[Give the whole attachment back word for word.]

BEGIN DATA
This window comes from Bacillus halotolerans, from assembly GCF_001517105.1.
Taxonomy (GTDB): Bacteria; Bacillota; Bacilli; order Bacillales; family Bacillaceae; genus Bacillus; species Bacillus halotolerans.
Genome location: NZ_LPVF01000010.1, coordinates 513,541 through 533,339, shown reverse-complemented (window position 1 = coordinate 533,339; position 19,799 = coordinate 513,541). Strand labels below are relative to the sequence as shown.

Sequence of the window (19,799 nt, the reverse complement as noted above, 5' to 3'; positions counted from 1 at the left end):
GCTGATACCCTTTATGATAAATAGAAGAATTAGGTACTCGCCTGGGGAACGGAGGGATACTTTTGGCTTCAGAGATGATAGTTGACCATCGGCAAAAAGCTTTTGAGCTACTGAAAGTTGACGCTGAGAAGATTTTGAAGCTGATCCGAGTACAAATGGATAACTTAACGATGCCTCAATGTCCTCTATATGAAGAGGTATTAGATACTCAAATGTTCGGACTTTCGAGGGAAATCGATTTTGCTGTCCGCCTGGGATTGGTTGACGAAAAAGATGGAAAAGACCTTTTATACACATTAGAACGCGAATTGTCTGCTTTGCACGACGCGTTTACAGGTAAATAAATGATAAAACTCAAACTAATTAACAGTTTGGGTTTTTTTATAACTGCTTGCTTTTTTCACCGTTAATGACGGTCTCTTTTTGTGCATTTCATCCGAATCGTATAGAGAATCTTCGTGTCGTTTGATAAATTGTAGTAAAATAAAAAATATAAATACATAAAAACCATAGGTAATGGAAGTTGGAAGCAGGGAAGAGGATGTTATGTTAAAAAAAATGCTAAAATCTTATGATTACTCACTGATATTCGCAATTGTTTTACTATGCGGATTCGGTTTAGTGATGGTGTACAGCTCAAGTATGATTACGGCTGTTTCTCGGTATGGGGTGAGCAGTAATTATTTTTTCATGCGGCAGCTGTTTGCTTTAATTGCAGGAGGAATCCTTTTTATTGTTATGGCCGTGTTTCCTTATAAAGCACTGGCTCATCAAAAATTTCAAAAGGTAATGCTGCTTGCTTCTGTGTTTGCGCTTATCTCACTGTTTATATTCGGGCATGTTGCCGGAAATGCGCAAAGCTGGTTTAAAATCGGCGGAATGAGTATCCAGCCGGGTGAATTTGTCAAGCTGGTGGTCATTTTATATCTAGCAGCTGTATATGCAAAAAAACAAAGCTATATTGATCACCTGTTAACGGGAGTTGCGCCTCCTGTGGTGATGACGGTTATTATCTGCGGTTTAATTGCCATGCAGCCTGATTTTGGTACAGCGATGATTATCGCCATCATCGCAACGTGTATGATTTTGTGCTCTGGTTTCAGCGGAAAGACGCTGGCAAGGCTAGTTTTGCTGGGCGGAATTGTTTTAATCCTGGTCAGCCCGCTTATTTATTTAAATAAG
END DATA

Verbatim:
This window comes from Bacillus halotolerans, from assembly GCF_001517105.1.
Taxonomy (GTDB): Bacteria; Bacillota; Bacilli; order Bacillales; family Bacillaceae; genus Bacillus; species Bacillus halotolerans.
Genome location: NZ_LPVF01000010.1, coordinates 513,541 through 533,339, shown reverse-complemented (window position 1 = coordinate 533,339; position 19,799 = coordinate 513,541). Strand labels below are relative to the sequence as shown.

Sequence of the window (19,799 nt, the reverse complement as noted above, 5' to 3'; positions counted from 1 at the left end):
GCTGATACCCTTTATGATAAATAGAAGAATTAGGTACTCGCCTGGGGAACGGAGGGATACTTTTGGCTTCAGAGATGATAGTTGACCATCGGCAAAAAGCTTTTGAGCTACTGAAAGTTGACGCTGAGAAGATTTTGAAGCTGATCCGAGTACAAATGGATAACTTAACGATGCCTCAATGTCCTCTATATGAAGAGGTATTAGATACTCAAATGTTCGGACTTTCGAGGGAAATCGATTTTGCTGTCCGCCTGGGATTGGTTGACGAAAAAGATGGAAAAGACCTTTTATACACATTAGAACGCGAATTGTCTGCTTTGCACGACGCGTTTACAGGTAAATAAATGATAAAACTCAAACTAATTAACAGTTTGGGTTTTTTTATAACTGCTTGCTTTTTTCACCGTTAATGACGGTCTCTTTTTGTGCATTTCATCCGAATCGTATAGAGAATCTTCGTGTCGTTTGATAAATTGTAGTAAAATAAAAAATATAAATACATAAAAACCATAGGTAATGGAAGTTGGAAGCAGGGAAGAGGATGTTATGTTAAAAAAAATGCTAAAATCTTATGATTACTCACTGATATTCGCAATTGTTTTACTATGCGGATTCGGTTTAGTGATGGTGTACAGCTCAAGTATGATTACGGCTGTTTCTCGGTATGGGGTGAGCAGTAATTATTTTTTCATGCGGCAGCTGTTTGCTTTAATTGCAGGAGGAATCCTTTTTATTGTTATGGCCGTGTTTCCTTATAAAGCACTGGCTCATCAAAAATTTCAAAAGGTAATGCTGCTTGCTTCTGTGTTTGCGCTTATCTCACTGTTTATATTCGGGCATGTTGCCGGAAATGCGCAAAGCTGGTTTAAAATCGGCGGAATGAGTATCCAGCCGGGTGAATTTGTCAAGCTGGTGGTCATTTTATATCTAGCAGCTGTATATGCAAAAAAACAAAGCTATATTGATCACCTGTTAACGGGAGTTGCGCCTCCTGTGGTGATGACGGTTATTATCTGCGGTTTAATTGCCATGCAGCCTGATTTTGGTACAGCGATGATTATCGCCATCATCGCAACGTGTATGATTTTGTGCTCTGGTTTCAGCGGAAAGACGCTGGCAAGGCTAGTTTTGCTGGGCGGAATTGTTTTAATCCTGGTCAGCCCGCTTATTTATTTAAATAAG